The somatosensory evoked potentials of the tibial nerve could help differentiate between neuromyelitis optica spectrum disorder (NMOSD) and multiple sclerosis (MS), according to a new study published in the journal Multiple Sclerosis and Related Disorders.
Somatosensory evoked potentials are commonly used to diagnose and follow the progression of MS and NMOSD, but it was so far not known whether somatosensory evoked potential parameters of the tibial nerve could help distinguish between the 2 conditions.
Read more about the diagnosis of NMOSD
Here, a team of researchers from Japan led by Masahiro Sonoo, MD, PhD, analyzed data from 33 patients treated in the Department of Neurology, Teikyo University School of Medicine, in Kaga, Japan, between 2005 and 2021. Of these 33 patients, 20 had NMOSD, and the remaining 13 had MS.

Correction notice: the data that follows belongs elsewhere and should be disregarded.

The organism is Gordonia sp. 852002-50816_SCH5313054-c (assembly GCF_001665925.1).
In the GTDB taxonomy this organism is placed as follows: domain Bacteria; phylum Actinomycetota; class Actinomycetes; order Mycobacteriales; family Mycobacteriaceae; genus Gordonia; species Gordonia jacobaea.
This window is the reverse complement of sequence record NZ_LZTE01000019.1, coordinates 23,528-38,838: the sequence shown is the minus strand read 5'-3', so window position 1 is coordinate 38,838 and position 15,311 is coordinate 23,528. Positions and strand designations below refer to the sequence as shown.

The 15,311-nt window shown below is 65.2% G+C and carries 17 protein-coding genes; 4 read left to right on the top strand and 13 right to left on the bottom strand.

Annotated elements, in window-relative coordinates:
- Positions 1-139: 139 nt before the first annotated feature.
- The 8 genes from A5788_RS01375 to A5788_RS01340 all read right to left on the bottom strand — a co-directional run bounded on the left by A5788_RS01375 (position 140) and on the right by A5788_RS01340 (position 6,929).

The researchers analyzed the z-scores of the N21–P38 interval and the P38 latency in tibial nerve somatosensory evoked potentials and found that both were significantly higher in patients with MS compared to those with NMOSD. However, when they looked into the z-scores of the P38 amplitude, the researchers saw no difference between the 2 groups of patients.
Moreover, the researchers reported that the N21–P38 interval and the P38 latency were significantly correlated with the severity of the disease only in patients with MS, while none of the tibial nerve somatosensory evoked potential parameters were associated with disease severity in patients with NMOSD.
The authors concluded that evaluating the central sensory conduction time and P38 latency in tibial nerve somatosensory evoked potentials could help differentiate between MS and NMOSD with a prolonged central sensory conduction time and P38 latency suggesting a diagnosis of MS and not NMOSD.
NMOSD is a rare chronic inflammatory disease of the central nervous system. The disease shares many features with MS but is a different entity.
Kanbayashi T, Ogawa G, Ito T, et al. Utility of the tibial nerve somatosensory evoked potentials in differentiating between neuromyelitis optica spectrum disorders and multiple sclerosis. Mult Scler Relat Disord. Published online January 5, 2023. doi:10.1016/j.msard.2023.104503